Wak­sal's gene ther­a­py spin­off MeiraGTx says it’s time to fly with an $86M IPO

Alexan­dria “Zandy” Forbes

Three years af­ter Sam Wak­sal’s Kad­mon spun out its gene ther­a­py tech in­to a start­up called MeiraGTx, the New York-based biotech says it’s ready to come out to play on Nas­daq.

Wak­sal, an ex-con once sen­tenced to prison for his in­sid­er trad­ing con­vic­tion in­volv­ing Martha Stew­art, had to leave Kad­mon be­fore the com­pa­ny was able to com­plete its own IPO. And now his brain­child — un­der the di­rec­tion of for­mer Kad­mon com­mer­cial chief Alexan­dria Forbes — has pen­ciled in an $86 mil­lion raise in its own S-1.

MeiraGTx has been large­ly fly­ing un­der the radar in the gene ther­a­py field, but Wak­sal of­fered his trade­mark brand of hype in pump­ing the tech. The S-1 is stick­ing clos­er to out­lin­ing where the biotech’s ear­ly-stage work is fo­cused, and where it hopes to ex­pand its pipeline work.

The com­pa­ny has been build­ing out gene ther­a­py man­u­fac­tur­ing op­er­a­tions to sup­port its work, which is ini­tial­ly fo­cused on oph­thal­mol­o­gy, or eye dis­eases, where the first gen­er­a­tion of de­vel­op­ers found some ear­ly suc­cess­es in the field. Like Spark’s pi­o­neer­ing RPE65 ther­a­py Lux­tur­na, MeiraGTx — which has burned through $81 mil­lion to get to this point — has the same ba­sic tar­get in mind. 

Its three on­go­ing Phase I/II stud­ies al­so in­clude a tri­al in­volv­ing achro­matop­sia re­lat­ed to mu­ta­tions in CNGB3 and X-linked re­tini­tis pig­men­tosa re­lat­ed to mu­ta­tions in RP­GR.

The com­pa­ny’s S-1 al­so in­cludes an out­line of its plans to use its vi­ral vec­tors to de­liv­er small mol­e­cules. And there’s an ac­tive neu­rode­gen­er­a­tion seg­ment fo­cused on ALZ and Alzheimer’s, specif­i­cal­ly re­gard­ing “restor­ing nor­mal en­do­so­mal func­tion to the neu­rons that are the first to be af­fect­ed in Alzheimer’s dis­ease…”

Kad­mon — whose shares have been bump­ing along at a frac­tion of their peak — still owns 17% of the com­pa­ny, the biggest mi­nor­i­ty share­hold­er. Alexan­dria Forbes, who was a se­ri­ous sci­en­tist be­fore she dove in­to hedge fund work, has kept a 4.5% stake in the biotech.

Bo­fA Mer­rill Lynch, Bar­clays and Ever­core ISI are the joint bookrun­ners on the deal.

The Big Phar­ma dis­card pile; Lay­offs all around while some biotechs bid farewell; New Roche CEO as­sem­bles top team; and more

Welcome back to Endpoints Weekly, your review of the week’s top biopharma headlines. Want this in your inbox every Saturday morning? Current Endpoints readers can visit their reader profile to add Endpoints Weekly. New to Endpoints? Sign up here.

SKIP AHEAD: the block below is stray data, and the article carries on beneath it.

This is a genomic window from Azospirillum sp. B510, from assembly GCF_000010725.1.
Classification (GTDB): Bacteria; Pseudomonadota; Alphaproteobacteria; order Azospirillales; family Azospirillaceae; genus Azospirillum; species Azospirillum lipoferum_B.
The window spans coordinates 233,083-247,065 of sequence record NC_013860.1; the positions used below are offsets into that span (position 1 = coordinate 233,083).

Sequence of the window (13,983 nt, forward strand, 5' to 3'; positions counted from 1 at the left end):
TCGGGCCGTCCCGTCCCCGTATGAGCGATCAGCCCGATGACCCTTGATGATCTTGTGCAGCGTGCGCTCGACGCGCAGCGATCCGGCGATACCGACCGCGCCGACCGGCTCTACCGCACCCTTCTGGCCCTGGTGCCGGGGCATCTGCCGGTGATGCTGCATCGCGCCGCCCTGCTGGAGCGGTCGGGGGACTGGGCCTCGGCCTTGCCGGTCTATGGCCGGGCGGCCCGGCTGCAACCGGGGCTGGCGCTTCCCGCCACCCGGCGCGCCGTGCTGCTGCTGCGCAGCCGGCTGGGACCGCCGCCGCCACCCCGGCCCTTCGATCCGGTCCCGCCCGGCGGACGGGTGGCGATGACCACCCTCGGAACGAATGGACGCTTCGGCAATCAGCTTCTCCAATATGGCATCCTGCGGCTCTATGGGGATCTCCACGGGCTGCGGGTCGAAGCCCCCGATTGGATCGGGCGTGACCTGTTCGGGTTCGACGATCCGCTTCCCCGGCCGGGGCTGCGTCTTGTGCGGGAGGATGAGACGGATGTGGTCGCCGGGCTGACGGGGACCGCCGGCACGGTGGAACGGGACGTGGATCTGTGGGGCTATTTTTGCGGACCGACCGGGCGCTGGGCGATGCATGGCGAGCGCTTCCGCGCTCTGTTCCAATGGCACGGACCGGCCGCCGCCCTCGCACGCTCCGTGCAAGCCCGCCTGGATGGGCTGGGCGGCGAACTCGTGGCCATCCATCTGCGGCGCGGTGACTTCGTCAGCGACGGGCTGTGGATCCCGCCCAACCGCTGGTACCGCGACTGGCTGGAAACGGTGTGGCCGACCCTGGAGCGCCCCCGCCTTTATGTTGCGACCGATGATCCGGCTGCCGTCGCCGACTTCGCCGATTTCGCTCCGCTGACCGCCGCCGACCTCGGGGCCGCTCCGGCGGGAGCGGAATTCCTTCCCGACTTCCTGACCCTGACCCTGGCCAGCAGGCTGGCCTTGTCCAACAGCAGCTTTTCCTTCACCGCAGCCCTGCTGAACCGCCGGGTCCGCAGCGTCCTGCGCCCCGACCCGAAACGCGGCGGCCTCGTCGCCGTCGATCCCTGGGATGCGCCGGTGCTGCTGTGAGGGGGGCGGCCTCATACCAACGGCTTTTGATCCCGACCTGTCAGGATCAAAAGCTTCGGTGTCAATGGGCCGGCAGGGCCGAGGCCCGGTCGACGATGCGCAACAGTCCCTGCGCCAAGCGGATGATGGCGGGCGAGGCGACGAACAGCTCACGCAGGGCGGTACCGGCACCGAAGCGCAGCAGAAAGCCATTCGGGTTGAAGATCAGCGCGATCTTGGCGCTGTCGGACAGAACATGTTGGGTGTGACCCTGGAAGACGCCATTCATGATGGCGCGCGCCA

With earnings seasons in full swing, we’ve listened in on all the calls so you don’t have to. But news is popping up from all corners, so make sure you check out our other updates, too.

Endpoints News

Keep reading Endpoints with a free subscription

Unlock this story instantly and join 158,500+ biopharma pros reading Endpoints daily — and it's free.

Trodelvy notch­es a win in most com­mon form of breast can­cer

Following a promise last year to go “big and fast in breast cancer,” Gilead has secured a win for Trodelvy in the most common form.

The drug was approved to treat HR-positive, HER2-negative breast cancer patients who’ve already received endocrine-based therapy and at least two other systemic therapies for metastatic cancer, Gilead announced on Friday.

Trodelvy won its first indication in metastatic triple-negative breast cancer back in 2020, and has since added urothelial cancer to the list. HR-positive HER2-negative breast cancer accounts for roughly 70% of new breast cancer cases worldwide per year, according to senior VP of oncology clinical development Bill Grossman, and many patients develop resistance to endocrine-based therapies or worsen on chemotherapy.

Raymond Stevens, Structure Therapeutics CEO

Be­hind Fri­day's $161M IPO: A star sci­en­tist, GPCR drug dis­cov­ery and a plan to chal­lenge phar­ma in di­a­betes

What does it take to pull off a $161 million biotech IPO these days?

In Structure Therapeutics’ case, it means having a star scientist co-founder paired with the computational drug discovery company Schrödinger, $198 million in private funding from blue-chip investors, almost six years of research work on G protein-coupled receptors and a slate of oral, small-molecule drugs, with an eye on the huge and growing diabetes and weight-loss market.

Endpoints News

Keep reading Endpoints with a free subscription